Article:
Most times, the more emotionally involved you are with an idea, the less able you are to share it effectively. This is because biology and evolution are actually working against you, causing you to be on your worst  behaviour forcing your ideas on others instead of working with them toward a shared solution to a problem they acknowledge on their own. 

Knowledge that cannot be shared effectively with others (through our deeds or words) is of zero value in todays information age. Those who are able to share specialised information most effectively create the best results, receive more opportunities and achieve more success in general. Fortunately, ancient and modern science can offer us a framework which can help us better teach anyone, anything.

In order to prove myself genuine, I have attempted to use the very principles I wish to share with you to teach this framework. This framework is the result of summarising the content of 5 key resources in 5 key points I believe every information worker should read, understand and act on. Read on if you wish to learn how to help others learn and get more from your head into the heads of others.

Please note, I receive no financial reward for the content I reference below. I simply endorse the authors and their information.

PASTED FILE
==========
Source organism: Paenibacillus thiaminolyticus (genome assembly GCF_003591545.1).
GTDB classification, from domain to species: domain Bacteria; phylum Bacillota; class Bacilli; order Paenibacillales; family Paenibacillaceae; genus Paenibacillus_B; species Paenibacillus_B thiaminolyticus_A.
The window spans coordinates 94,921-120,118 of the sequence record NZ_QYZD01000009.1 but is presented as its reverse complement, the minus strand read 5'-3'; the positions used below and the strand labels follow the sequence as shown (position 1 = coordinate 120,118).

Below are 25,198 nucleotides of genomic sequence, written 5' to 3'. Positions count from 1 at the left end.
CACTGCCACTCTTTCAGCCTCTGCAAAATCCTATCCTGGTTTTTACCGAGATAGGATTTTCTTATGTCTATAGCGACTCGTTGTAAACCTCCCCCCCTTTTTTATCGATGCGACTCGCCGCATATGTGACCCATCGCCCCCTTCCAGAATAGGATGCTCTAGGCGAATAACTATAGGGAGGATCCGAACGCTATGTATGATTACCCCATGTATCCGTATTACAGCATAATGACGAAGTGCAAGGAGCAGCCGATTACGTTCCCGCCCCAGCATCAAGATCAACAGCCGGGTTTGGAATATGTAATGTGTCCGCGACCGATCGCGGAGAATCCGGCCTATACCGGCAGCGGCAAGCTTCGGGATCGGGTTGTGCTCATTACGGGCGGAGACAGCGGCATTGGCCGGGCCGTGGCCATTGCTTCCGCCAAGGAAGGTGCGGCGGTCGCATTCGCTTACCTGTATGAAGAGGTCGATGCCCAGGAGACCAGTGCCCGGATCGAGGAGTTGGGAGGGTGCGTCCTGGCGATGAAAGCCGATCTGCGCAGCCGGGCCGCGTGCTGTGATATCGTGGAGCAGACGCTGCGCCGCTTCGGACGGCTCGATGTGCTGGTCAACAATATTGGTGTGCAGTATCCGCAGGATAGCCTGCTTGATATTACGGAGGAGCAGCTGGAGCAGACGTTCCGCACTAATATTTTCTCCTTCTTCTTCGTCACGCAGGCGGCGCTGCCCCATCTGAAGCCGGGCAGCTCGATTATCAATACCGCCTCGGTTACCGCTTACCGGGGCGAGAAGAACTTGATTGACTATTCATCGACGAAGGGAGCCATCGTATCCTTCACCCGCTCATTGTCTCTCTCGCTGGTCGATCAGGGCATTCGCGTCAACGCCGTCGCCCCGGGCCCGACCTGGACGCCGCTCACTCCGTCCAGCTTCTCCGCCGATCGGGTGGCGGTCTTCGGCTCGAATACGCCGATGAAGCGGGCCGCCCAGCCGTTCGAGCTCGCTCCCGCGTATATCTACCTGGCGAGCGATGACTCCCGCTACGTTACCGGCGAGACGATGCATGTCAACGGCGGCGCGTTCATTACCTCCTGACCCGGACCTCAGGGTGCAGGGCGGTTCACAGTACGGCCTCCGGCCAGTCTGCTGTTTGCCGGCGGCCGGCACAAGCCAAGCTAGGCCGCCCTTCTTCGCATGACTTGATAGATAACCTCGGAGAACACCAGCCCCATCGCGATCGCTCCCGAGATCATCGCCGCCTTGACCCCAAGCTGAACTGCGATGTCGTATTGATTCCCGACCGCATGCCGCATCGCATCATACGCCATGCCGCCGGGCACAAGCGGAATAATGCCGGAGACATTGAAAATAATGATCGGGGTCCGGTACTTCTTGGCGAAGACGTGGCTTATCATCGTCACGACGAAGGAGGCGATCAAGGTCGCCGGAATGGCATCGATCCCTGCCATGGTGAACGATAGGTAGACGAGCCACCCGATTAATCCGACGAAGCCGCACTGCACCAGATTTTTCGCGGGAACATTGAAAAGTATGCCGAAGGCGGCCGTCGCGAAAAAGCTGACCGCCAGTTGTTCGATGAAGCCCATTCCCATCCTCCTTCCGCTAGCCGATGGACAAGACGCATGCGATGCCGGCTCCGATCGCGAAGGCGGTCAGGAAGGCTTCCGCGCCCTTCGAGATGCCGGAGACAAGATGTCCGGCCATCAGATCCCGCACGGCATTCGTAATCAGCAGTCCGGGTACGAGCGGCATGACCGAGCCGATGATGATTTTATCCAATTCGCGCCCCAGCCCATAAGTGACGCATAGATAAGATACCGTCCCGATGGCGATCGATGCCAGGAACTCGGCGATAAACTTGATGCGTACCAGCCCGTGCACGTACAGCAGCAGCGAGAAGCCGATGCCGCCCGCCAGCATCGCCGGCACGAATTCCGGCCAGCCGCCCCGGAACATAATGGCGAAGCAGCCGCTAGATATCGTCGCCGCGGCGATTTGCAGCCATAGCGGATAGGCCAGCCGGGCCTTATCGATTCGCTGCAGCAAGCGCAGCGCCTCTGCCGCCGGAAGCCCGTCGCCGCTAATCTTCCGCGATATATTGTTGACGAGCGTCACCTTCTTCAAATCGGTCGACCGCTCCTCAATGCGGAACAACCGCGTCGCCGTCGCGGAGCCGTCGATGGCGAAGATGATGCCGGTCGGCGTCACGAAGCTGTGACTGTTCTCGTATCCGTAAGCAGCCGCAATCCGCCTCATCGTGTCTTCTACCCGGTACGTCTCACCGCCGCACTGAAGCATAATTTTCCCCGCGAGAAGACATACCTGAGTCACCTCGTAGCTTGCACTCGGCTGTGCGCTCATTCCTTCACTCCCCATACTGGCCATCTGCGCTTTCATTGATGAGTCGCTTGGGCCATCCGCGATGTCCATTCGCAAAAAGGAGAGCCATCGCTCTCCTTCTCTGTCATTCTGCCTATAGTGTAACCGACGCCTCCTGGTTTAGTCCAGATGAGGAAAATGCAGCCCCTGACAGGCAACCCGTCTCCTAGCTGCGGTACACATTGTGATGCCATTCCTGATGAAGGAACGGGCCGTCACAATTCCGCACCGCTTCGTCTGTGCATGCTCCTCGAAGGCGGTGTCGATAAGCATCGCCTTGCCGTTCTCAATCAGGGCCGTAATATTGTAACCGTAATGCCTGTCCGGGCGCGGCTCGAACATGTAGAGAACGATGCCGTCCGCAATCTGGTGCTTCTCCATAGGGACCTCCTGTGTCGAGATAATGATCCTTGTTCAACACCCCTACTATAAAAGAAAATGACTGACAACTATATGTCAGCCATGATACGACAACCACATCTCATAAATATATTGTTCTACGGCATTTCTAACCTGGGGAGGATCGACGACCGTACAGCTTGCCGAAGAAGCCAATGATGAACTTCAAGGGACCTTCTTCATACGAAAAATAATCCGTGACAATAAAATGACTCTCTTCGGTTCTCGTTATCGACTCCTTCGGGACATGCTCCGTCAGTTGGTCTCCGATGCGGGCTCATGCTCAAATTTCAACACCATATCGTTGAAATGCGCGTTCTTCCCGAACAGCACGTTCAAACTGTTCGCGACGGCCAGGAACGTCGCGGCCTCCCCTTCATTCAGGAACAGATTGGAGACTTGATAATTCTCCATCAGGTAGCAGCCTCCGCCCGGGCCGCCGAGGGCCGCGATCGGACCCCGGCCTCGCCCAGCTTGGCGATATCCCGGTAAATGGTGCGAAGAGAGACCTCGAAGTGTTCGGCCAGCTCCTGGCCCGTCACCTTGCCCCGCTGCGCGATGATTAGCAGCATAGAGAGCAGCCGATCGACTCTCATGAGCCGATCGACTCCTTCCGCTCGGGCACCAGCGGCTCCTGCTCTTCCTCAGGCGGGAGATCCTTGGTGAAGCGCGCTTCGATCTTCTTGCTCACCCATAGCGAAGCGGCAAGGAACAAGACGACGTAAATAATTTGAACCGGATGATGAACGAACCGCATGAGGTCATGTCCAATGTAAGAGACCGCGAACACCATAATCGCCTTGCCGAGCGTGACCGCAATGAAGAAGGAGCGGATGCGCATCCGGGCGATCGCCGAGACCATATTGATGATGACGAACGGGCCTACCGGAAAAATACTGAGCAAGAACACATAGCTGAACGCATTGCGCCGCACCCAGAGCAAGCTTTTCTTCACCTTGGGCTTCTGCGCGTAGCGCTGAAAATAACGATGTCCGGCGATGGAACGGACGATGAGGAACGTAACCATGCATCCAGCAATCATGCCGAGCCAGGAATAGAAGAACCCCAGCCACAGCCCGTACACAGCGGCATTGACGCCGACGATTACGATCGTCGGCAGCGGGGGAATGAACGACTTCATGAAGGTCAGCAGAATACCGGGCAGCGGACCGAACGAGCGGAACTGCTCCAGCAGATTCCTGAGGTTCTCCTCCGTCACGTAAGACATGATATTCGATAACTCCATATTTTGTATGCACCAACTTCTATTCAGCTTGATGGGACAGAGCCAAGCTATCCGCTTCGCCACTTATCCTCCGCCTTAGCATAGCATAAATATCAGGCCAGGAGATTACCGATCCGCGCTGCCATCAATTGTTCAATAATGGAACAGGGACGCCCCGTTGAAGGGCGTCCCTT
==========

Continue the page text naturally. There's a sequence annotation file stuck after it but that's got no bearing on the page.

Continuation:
1. Understand Them

Everyone has a set of priorities and these govern how they filter their world. Take the time to discover and communicate in relation to others top priority (Telos) and you will gain their attention.

Harry is a caveman; he has just come back from a long journey east, where he learned from the great tribes of the sea their far superior methods for making huts.  Upon his return, he notices how ugly the huts in his village are in comparison, and how dangerous and inefficient it is to build them. Harry is determined to teach his neighbour Fred the new and improved hut making method, and gradually improve the whole village using this method.

Last time he came back from a trip and tried to teach Fred how to hunt better, he simply shrugged his shoulders with a glazed look on his face. He clearly did not appreciate how superior Harry’s new method was, Harry tried and tried to persuade him to learn but eventually his persistence began to annoy Fred. Not wanting to test the relationship in case Fred got violent (as most cavemen tended to) Harry decided to drop it.

This time, Harry decides to take a special interest in Fred and observe his behavior closely, as he does this he notices that Fred tends to talk a lot about his family, he goes to great lengths to make sure they are always safe and provided for. He notices that Fred’s oldest son is nearly old enough to begin his initiation into adulthood. One day he asks Fred what he plans to teach the boy first. ‘How to build of course!’ Fred says gruffly, without turning around.

2. Make them feel safe


Our brains are wired to be on the look out for differences (which are perceived unconsciously as threats), emphasising similarities & common ground opens people up to you and your message.